Police Gear Up for Next|Freddie Gray Hearing

     BALTIMORE (CN) – As the city builds a criminal case against police for fatal injuries Freddie Gray sustained in custody, a judge will decide Thursday whether that trial belongs in Baltimore.
     The hearing comes one day after city officials voted to approve the $6.4 million settlement for Gray’s family proposed Tuesday.
     Gray’s death on April 19 was followed by a week of mostly peaceful demonstrations, but protests turned violent April 27, the day of Gray’s funeral.
     The riots in several West Baltimore communities were intense, involving damage to or fires at more than 400 businesses, 150 vehicles were burned, 20 police officers injured, and 285 people arrested.
     The violence was isolated to a single day, though, after Mayor Stephanie Rawlings-Blake instituted a 10 p.m. curfew, and Gov. Larry Hogan called up the National Guard to help keep peace.
     State’s Attorney Marilyn Mosby filed charges against six officers involved in Gray’s arrest within days of the riots.
     Video of the arrest shot by a bystander shows Gray dragging his feet while police put him in a van. The police officer who drove that van, Caesar Goodson Jr., is charged with second-degree and depraved-heart murder, among other counts.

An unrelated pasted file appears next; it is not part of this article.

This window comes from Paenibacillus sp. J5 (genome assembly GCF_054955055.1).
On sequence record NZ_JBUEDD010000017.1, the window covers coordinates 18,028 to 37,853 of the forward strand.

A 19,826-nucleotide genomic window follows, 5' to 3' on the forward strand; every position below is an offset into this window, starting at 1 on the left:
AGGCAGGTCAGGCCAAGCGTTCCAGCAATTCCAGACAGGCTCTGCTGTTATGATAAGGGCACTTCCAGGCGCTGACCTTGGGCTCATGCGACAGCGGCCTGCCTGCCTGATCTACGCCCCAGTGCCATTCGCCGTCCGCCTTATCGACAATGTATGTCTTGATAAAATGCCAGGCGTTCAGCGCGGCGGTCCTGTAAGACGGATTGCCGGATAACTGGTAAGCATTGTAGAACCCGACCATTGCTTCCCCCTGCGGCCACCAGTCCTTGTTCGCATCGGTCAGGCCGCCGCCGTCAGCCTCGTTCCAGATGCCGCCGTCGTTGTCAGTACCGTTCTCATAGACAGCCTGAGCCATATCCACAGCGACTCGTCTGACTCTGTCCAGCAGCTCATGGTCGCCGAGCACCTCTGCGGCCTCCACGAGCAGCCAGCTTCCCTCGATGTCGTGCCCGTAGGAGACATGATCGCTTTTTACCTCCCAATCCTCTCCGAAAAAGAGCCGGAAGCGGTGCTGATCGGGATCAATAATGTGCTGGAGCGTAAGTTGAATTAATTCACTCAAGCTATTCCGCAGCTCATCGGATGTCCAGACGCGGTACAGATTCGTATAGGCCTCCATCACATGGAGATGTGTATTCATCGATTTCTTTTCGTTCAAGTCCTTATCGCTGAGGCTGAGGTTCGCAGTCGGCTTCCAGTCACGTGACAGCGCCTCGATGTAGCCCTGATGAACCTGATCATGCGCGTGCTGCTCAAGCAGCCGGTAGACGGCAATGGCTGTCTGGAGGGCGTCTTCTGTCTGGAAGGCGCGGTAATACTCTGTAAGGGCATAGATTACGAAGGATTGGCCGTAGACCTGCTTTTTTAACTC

Sgt. Alicia White, Lt. Brian Rice and officer William Porter are charged with manslaughter. Officers Edward Nero and Garrett Miller face lesser charges, including second-degree assault.
     Neither the officers nor Gray’s family are expected to be present at Thursday’s hearing, which involves a change-of-venue motion by the defense.
     They did not attend hearings last week either. In those proceedings, Judge Barry Williams denied two defense motions that sought to dismiss the charges against the officers and to recuse State’s Attorney Mosby and her office from the case.
     Williams rejected a motion to try three of the defendant officers together, instead granting the defense’s motion for separate trials.
     The venue question will have the judge consider whether the officers can receive fair trials in the city, given the intense media coverage and the impact on potential jurors.
     Attorneys for the officers have argued in their filings that the “media frenzy” surrounding the protests, rioting and subsequent criminal charges against the officers would keep their clients from accessing unbiased jurors and receiving fair trials.
     Finding an impartial jury “would be futile given the fact that the events surrounding this case have impacted every citizen of Baltimore,” defense attorneys wrote.

%d bloggers like this: